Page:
Hot Birds

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Birds and mammals like us, are homeothermic. We often say “” is a misnomer as tuna and lizards and worms and tuna can be warm blooded at times. Better to say homeothermic which means which means that mammals and birds maintain a fairly constant body temperature at all times. To do that we have to use a lot of energy to maintain that temperature and shiver to stay warm or sweat to cool off when necessary. Birds have a bit higher metabolism than mammals, are generally smaller, and use more energy to warm up or cool down as necessary.

The world has been experiencing record high temperatures lately. Government and private agencies are making efforts to see that the homeless, the elderly, and poor have some way to escape the heat and humidity. A heat wave in Europe a few years ago killed hundreds of people. Global warming is making our environment hatter each year.

What about the birds caught in this heat? How do they cope with it? Unlike mammals, birds have no sweat glands. Mammals, like us, exude droplets of water from our sweat glands with little physiological effort. If birds had sweat glands that emitted moisture, their feathers would mat down from the moisture and they would be unable to fly. Instead, they cool themselves primarily by panting. Breathing in and out rapidly removes moisture from the lungs and throat, and like sweating, the loss of moisture off these tissues serves to cool them.  The panting of birds works as well to cool them, up to a point. When we exercise, we heat up and sweat more. When birds pant, they use energy which generates even more body heat, requiring even more panting and more energy use. The House Sparrow breathes 57 times a minute at 900 F and 160 times a minute at 1100 . The point of diminishing returns comes quickly, and birds die fairly quickly in high temperatures. Some poultry raisers, in the event of a disease epidemic among their collection of birds which cannot be contained any other way, kill the birds simply by raising the temperature in the birds’ environment to a lethal level.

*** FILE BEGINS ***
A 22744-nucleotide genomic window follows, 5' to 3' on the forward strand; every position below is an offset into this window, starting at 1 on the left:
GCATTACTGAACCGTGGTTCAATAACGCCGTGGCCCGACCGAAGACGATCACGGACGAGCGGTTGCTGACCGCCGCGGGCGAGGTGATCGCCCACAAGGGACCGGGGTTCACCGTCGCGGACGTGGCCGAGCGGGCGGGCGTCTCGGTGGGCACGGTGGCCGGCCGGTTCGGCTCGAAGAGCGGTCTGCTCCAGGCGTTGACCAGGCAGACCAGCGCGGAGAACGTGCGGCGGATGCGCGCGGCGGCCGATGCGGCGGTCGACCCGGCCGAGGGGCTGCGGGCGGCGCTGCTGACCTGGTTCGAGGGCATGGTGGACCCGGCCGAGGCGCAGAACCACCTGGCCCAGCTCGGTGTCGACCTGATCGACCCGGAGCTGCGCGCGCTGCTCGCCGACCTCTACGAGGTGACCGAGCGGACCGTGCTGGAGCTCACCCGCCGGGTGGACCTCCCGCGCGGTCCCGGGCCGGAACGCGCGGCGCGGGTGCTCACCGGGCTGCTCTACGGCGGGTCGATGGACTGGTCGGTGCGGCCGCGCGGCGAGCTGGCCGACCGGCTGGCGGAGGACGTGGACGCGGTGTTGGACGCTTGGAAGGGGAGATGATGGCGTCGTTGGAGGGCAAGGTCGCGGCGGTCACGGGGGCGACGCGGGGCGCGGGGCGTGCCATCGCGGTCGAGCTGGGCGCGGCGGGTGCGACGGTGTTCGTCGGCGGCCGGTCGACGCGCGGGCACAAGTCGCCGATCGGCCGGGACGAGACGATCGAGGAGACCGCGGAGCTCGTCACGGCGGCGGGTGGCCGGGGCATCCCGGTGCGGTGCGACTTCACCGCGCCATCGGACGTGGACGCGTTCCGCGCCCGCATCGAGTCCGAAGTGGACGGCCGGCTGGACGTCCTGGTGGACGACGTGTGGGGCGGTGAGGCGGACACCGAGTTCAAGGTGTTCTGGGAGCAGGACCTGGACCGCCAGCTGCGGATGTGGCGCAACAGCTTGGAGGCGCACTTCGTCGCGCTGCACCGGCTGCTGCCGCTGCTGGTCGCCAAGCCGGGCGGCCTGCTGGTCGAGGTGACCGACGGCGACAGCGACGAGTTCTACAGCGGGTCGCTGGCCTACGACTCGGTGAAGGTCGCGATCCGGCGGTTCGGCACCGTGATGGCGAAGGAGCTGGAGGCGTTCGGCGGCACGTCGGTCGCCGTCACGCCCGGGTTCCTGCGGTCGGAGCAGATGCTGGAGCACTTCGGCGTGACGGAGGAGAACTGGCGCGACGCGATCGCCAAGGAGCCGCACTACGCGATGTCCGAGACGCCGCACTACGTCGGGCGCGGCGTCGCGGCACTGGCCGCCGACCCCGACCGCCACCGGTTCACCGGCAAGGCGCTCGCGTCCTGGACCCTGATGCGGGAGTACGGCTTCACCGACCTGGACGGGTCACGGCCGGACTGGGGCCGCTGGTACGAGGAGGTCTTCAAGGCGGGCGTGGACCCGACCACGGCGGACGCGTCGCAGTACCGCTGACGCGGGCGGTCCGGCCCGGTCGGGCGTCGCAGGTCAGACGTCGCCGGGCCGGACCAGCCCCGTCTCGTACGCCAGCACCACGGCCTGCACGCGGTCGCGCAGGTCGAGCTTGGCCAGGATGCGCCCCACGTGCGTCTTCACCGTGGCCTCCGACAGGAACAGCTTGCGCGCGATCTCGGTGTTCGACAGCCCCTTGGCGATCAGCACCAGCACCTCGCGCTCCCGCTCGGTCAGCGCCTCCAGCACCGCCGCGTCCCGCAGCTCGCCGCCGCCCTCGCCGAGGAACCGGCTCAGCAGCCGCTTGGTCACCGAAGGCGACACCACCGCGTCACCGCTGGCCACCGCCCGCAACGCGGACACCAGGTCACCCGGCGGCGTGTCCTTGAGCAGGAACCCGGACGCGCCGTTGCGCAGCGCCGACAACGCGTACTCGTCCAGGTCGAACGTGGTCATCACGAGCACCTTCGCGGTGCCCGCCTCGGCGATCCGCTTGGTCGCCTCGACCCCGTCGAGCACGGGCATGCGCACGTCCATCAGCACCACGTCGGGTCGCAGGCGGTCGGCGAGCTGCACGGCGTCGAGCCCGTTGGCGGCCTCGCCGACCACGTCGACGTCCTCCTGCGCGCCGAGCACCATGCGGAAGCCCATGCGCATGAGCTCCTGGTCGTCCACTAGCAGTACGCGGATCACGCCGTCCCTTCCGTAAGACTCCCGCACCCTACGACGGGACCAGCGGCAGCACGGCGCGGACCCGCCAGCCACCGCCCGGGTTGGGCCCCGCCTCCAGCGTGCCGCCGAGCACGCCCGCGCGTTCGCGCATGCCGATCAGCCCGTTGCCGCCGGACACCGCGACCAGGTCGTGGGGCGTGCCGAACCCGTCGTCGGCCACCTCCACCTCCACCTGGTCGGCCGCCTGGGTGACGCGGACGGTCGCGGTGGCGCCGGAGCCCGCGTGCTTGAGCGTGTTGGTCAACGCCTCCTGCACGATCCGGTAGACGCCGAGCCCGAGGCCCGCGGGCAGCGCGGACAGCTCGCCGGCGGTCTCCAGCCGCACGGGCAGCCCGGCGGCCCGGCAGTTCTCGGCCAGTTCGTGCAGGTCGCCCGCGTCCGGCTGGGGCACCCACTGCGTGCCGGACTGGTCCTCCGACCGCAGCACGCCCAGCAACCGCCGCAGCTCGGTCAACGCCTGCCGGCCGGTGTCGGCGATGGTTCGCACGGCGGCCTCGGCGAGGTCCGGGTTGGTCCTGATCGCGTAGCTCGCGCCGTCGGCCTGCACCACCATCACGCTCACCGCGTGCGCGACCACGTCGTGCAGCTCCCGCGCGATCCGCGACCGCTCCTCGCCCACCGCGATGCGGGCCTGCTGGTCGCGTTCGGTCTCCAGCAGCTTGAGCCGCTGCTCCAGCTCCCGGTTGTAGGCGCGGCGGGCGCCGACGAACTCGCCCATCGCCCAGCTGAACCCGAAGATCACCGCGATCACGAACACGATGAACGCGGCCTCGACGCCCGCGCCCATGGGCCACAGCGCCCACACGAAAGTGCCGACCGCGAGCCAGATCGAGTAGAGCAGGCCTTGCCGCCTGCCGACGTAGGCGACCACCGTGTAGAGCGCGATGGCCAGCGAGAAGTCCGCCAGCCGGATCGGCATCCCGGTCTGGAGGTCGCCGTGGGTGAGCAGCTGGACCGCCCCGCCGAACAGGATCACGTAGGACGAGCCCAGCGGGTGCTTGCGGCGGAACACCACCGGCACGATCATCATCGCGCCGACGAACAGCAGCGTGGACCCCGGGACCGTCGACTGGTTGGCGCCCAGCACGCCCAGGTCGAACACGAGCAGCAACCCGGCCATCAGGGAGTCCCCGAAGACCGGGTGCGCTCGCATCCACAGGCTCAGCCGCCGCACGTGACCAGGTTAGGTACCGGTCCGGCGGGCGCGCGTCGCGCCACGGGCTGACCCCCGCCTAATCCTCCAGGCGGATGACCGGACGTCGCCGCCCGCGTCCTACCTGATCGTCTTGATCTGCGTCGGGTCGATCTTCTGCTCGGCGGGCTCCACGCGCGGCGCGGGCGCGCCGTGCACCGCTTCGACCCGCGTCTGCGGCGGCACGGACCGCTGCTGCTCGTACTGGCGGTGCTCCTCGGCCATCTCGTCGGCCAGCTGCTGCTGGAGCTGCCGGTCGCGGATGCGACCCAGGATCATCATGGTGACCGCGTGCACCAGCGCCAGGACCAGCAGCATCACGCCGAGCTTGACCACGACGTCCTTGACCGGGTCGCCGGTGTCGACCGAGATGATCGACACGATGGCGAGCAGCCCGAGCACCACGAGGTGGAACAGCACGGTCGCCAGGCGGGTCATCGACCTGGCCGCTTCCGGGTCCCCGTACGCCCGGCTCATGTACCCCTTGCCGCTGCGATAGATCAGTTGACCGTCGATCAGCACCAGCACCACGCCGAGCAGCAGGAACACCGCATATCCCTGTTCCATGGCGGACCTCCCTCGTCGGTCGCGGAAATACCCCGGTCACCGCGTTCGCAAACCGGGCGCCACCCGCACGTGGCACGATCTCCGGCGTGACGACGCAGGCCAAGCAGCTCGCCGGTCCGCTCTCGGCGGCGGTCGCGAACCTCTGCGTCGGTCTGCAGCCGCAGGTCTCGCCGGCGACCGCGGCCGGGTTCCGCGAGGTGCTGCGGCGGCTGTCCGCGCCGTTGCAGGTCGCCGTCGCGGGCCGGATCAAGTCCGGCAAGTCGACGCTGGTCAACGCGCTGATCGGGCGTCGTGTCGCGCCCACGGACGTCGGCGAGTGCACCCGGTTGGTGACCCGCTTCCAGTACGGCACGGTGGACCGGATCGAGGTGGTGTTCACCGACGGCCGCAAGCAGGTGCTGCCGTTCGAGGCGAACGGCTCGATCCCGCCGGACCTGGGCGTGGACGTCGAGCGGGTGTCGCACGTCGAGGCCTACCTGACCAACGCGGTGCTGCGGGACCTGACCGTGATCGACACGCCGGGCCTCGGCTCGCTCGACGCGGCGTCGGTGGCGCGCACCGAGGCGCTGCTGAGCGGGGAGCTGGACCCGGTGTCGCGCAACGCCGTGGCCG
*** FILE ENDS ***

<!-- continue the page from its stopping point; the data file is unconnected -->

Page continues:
Turkey Vulture spreading wings to cool. They also defecate on their legs.

Besides panting, birds do have a few other mechanisms to prevent overheating. They can lose a bit of body heat off their skin by raising their wings and body feathers. Birds avoid the sun by resting in the hottest part of the day, or if incubating eggs in the open, they orient their back to the sun. They will also shade the eggs or young. Albatrosses raise their feet off the ground and spread their wings to shade their feet. The Herring Gull orients the white part of its body towards the sun to reflect heat. The Wood Stork, when hot, directs its liquid excrement onto its long legs. Cooling with liquid excrement is way is called urohydrosis. The domestic chicken splashes water over its comb and wattles. The Egyptian Plover wets its belly in puddles and cools itself and its eggs and the sand around the nest. Pelicans and cormorants vibrate their large throat pouches (called gular fluttering).

I received an e-mail the other day from some New Yorkers, asking what to do about the pigeons nesting outside their office windows. The parent birds are panting endlessly and the chicks are dying. It’s hot in many places. Birds don’t need feeders in the summer, but a bird bath would be a welcome addition to your yard.


1 thought on “Hot Birds”

  1. Roger,

    I must admit that, although I knew some of what you recounted, I did not know most of it.

    Life is sure challenging for birds which must adapt to their environments unlike us humans who try to change ours, most unwisely.

    I now also appreciate more the importance of bird baths for our wild, native birds which are doing it tough in the face of Australia’s prolonged, nation wide drought.

    And a really hot summer may be coming!


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